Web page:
“An Unusual Request”, The Devon Vihara Newsletter, 42 (February 1995).
http://hartridge.weebly.com/last-newsletter.html

“BEP Buddhist Embroidery project”, Jacquetta Gomes, The Fellowship Kendal Unitarian Chapel, (September 2011).
https://kendalunitarians.com/activities/fellowship/

“BEP Buddhist Embroidery project and Venerable Apparakke Jinaratana of Sri Lanka”, News Lanka, Issue 1305, (8 December 2016).
http://www.newslanka.net/

“Buddhist Embroidery Project”, The Friend: The Quaker Weekly, (28 October 1994) page 1386.
https://thefriend.org/

“Embroidery project”, The Middle Way: Journal of The Buddhist Society [London], 69(2)  (August 1994) page 126.
https://www.thebuddhistsociety.org/page/the-middle-way-2.

“Embroidery project”, The Middle Way: Journal of The Buddhist Society [London], 69(4) (February 1995) page 278.
https://www.thebuddhistsociety.org/page/the-middle-way-2

“Embroidery project”, The Middle Way: Journal of The Buddhist Society [London], 71(2) (August 1996) page 138.
https://www.thebuddhistsociety.org/page/the-middle-way-2

“Message of thanks”, The Friend: The Quaker Weekly, (28 June 1996) page 18.
https://thefriend.org/

“World’s longest embroidery”, TRC Textile Research Centre Leiden [Netherlands] Website
https://trc-leiden.nl/trc-needles/textile/individual-textiles-and-textile-types/commemorative-and-commissioned-textiles/worlds-longest-embroidery


facebook-1
***
youtube
 




Gửi ý kiến của bạn
Tắt
Telex
VNI
Tên của bạn
Email của bạn
31/08/201012:40(Xem: 2948)
Venerable Pannyavaro is an Australian Buddhist monk who has devoted his life to the meditational aspects of the Buddha's teachings. During his meditation training, he practiced under several meditation masters in Sri Lanka and Burma, including Venerable Sayadaw U Janaka of Chanmyay Meditation Centre, Rangoon, who is the foremost disciple of the renowned Burmese meditation master, the late Venerable Mahasi Sayadaw. Pannyavaro was involved in the beginnings of a number of the very early Buddhist communities in Australia. He later went to Thailand and received higher ordination at Wat Borvornivet in Bangkok under Venerable Phra Nyanasamvarva, the Sangha Raja of Thailand. Since 1974, he has from time to time studied and practised Vipassana meditation in most of the major Theravada Buddhist countries, including long periods of intensive practise with teachers at the Mahasi Sayadaw centres in Burma.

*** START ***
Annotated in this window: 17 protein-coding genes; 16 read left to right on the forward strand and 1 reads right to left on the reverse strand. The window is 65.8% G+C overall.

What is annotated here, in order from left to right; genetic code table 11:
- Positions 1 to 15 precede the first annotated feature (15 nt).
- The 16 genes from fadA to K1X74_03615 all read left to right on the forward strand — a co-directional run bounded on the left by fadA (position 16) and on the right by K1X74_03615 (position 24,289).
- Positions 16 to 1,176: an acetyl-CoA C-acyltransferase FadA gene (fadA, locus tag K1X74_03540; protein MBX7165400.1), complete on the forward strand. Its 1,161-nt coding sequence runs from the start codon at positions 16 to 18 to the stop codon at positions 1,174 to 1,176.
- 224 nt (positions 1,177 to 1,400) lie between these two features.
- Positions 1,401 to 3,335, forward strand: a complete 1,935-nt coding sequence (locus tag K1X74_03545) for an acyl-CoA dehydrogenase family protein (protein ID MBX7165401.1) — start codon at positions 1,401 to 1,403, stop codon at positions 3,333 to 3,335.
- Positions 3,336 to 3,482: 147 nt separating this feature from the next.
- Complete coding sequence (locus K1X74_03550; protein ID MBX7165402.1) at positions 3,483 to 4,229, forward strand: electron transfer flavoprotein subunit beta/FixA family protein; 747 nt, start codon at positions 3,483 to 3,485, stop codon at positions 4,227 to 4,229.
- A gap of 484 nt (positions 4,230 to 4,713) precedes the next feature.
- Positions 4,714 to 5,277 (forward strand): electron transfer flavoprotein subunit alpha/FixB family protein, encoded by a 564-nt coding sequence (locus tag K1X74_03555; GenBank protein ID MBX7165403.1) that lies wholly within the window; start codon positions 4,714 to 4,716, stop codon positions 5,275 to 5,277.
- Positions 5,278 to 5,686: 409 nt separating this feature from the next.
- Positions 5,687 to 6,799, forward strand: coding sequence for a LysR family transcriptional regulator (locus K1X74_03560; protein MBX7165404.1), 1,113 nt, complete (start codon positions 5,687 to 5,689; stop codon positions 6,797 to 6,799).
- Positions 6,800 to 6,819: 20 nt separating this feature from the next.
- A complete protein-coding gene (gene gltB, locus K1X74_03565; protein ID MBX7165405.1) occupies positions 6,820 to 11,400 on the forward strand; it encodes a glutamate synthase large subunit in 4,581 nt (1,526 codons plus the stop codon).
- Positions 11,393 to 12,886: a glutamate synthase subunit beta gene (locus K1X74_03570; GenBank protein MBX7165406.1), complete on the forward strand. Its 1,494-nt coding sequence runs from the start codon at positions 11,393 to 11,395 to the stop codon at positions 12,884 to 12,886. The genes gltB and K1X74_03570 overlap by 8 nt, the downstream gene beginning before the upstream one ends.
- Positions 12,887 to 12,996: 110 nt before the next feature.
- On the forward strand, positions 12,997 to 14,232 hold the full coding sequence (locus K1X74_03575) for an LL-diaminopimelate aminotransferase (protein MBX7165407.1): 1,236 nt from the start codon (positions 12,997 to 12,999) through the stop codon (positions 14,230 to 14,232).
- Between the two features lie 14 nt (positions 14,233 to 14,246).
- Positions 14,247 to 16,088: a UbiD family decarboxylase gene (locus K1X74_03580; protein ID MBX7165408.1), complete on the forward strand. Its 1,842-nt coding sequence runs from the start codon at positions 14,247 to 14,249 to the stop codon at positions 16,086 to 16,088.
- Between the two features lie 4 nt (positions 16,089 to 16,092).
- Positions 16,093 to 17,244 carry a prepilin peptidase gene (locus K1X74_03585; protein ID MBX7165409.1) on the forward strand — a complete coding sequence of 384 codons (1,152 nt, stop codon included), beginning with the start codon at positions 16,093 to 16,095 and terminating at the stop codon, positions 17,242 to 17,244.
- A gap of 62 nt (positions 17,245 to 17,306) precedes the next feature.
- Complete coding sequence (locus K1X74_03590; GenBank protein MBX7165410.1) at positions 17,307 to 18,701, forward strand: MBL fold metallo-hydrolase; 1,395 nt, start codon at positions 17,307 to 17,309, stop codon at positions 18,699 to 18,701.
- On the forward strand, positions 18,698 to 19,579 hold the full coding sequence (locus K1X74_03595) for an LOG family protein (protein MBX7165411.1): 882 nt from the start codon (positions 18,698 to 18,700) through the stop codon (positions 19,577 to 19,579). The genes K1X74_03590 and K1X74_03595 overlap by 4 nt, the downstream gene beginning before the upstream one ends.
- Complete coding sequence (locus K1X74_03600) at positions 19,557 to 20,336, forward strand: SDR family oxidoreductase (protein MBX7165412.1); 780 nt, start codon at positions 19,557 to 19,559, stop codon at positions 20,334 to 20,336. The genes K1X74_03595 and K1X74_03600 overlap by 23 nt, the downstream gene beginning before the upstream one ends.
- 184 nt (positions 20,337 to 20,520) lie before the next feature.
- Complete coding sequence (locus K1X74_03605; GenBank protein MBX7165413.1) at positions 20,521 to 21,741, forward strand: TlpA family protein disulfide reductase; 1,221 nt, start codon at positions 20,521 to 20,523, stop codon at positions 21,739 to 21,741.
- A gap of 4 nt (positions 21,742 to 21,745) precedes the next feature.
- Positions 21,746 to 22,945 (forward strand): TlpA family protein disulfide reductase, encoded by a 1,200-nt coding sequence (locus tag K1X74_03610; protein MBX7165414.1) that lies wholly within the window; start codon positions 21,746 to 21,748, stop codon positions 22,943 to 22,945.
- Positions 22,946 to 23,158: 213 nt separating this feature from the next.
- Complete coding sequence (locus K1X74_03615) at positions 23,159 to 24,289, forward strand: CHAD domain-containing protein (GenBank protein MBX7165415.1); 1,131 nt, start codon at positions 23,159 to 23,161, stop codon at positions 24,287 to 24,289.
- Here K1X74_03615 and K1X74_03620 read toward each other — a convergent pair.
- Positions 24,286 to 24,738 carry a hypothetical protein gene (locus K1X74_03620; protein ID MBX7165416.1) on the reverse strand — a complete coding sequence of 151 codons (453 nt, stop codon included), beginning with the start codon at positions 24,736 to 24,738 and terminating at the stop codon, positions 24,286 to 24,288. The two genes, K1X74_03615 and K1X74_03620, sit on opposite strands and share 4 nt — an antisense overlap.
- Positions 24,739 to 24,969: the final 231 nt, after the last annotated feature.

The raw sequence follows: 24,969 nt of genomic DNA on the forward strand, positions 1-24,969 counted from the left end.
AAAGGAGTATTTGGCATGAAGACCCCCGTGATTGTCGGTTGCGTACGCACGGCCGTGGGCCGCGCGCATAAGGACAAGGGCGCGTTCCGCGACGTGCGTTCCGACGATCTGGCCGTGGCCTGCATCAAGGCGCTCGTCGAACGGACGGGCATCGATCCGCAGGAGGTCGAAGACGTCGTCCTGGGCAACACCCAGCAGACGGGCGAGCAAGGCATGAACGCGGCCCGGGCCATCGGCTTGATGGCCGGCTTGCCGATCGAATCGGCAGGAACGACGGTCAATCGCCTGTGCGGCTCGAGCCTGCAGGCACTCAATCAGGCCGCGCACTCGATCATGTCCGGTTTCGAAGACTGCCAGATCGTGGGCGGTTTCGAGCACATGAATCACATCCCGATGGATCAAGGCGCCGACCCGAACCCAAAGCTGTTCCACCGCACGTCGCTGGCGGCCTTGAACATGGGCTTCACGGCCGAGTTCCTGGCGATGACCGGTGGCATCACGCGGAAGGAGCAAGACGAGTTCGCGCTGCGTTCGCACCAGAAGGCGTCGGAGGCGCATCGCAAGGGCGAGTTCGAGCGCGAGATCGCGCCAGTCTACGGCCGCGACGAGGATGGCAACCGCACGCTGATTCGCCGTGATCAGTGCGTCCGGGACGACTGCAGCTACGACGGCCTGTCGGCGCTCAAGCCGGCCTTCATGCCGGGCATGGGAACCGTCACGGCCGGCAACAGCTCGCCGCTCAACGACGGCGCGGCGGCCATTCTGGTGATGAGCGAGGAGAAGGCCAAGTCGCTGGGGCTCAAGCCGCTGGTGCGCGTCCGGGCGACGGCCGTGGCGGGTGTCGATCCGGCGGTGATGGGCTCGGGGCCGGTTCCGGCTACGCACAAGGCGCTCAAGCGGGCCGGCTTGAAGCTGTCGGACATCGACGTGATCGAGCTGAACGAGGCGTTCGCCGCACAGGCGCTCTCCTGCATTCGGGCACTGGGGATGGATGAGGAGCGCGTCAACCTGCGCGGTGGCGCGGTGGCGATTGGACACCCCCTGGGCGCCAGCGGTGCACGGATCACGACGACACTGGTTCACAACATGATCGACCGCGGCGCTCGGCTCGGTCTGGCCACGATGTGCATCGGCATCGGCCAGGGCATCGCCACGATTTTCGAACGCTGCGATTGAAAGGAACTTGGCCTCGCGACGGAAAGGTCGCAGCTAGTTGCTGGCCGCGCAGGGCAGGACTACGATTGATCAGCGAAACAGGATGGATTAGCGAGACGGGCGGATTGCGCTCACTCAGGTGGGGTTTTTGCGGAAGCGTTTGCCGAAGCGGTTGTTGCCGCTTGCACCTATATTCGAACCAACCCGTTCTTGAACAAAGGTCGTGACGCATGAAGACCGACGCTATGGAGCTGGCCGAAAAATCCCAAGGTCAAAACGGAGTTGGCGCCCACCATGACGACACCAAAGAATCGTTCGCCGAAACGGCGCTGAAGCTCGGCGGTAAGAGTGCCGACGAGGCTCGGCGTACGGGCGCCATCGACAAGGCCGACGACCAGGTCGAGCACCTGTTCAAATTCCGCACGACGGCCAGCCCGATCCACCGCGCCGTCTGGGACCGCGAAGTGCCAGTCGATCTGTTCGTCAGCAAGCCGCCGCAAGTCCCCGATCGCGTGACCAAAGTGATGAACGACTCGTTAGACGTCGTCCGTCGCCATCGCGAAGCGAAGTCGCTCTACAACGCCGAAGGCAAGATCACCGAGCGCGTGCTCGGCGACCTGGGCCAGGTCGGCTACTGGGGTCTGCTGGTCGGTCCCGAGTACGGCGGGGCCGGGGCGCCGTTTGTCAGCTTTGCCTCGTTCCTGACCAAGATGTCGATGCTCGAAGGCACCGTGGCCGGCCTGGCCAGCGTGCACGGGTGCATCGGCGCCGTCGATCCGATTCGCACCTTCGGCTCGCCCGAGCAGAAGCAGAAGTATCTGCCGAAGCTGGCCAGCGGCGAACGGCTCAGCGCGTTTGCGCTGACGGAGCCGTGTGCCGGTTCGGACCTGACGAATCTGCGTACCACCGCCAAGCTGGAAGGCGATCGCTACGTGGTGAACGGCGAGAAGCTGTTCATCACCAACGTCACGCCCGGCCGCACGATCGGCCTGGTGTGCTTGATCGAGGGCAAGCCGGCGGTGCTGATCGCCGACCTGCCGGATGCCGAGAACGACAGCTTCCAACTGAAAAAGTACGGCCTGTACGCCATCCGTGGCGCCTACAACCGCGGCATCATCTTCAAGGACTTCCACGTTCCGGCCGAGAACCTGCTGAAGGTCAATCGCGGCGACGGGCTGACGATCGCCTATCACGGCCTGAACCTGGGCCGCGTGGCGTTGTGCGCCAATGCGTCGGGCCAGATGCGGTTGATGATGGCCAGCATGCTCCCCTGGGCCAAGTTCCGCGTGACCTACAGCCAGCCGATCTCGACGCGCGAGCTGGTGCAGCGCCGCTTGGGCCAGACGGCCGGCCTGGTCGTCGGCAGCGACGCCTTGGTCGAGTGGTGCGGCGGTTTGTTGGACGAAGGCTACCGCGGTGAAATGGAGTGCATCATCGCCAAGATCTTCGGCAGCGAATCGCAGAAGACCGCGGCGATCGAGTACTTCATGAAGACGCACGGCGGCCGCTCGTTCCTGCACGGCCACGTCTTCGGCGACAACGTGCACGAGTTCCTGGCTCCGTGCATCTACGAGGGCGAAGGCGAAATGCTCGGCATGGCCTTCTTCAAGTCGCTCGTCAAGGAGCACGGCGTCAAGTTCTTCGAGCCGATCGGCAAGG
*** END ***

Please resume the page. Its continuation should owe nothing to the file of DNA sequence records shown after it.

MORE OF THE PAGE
12/05/201015:36(Xem: 2916)
In the year 563B.C. on the border of modern day Nepal and India, a son was born to a chieftain of the Sakya clan. His name was Siddhartha Gotama and at the age of thirty-five, he attained, after six years of struggle and through his own insight, full enlightenment or Buddhahood. The term 'Buddha' is not a name of a god or an incarnation of a god, despite later Hindu claims to the contrary, but is a title for one who has realised through good conduct, mental cultivation, and wisdom the cause of life's vicissitudes and the way to overcome them. Buddhism is perhaps. unique amongst the world's religions in that it does not place reliance for salvation on some external power, such as a god or even a Buddha, but places the responsibility for life's frustrations squarely on the individual. The Buddha said:
12/05/201002:02(Xem: 7435)
The Pope, who managed to get the United Nations "International Year for Tolerance" off to a good start with the launch of his book, 'Crossing the Threshold of Hope' - Johnathan Cape, London, has demonstrated his abysmal ignorance and lack of understanding of Buddhism. Although he, with reservations, expresses guarded approval of Judaism, Hinduism and Islam, he considers Buddhism beyond the pale. He trots out the usual cliches about Buddhism being "negative" and pessimistic. What really worries him is the appeal Buddhism has to the 'Western' mind, especially to Catholics who see in Buddhist meditation techniques something that has been lost from the contemplative tradition of early Christianity. He provides no logical arguments against Buddhism but resorts to dogma to prove his point.
28/04/201007:26(Xem: 2833)
Buddhism is one of Australia’s fastest growing religions, having increased by 79% in the years 1996 to 2001, then numbering some 357,814 people, being 1.9% of the population. According to the 2001 Commonwealth Census, the majority of Buddhist live in New South Wales and Victoria. The largest concentration of Buddhists in Australia is in the Fairfield Local Government Area where 21.2% of the population registered as Buddhists.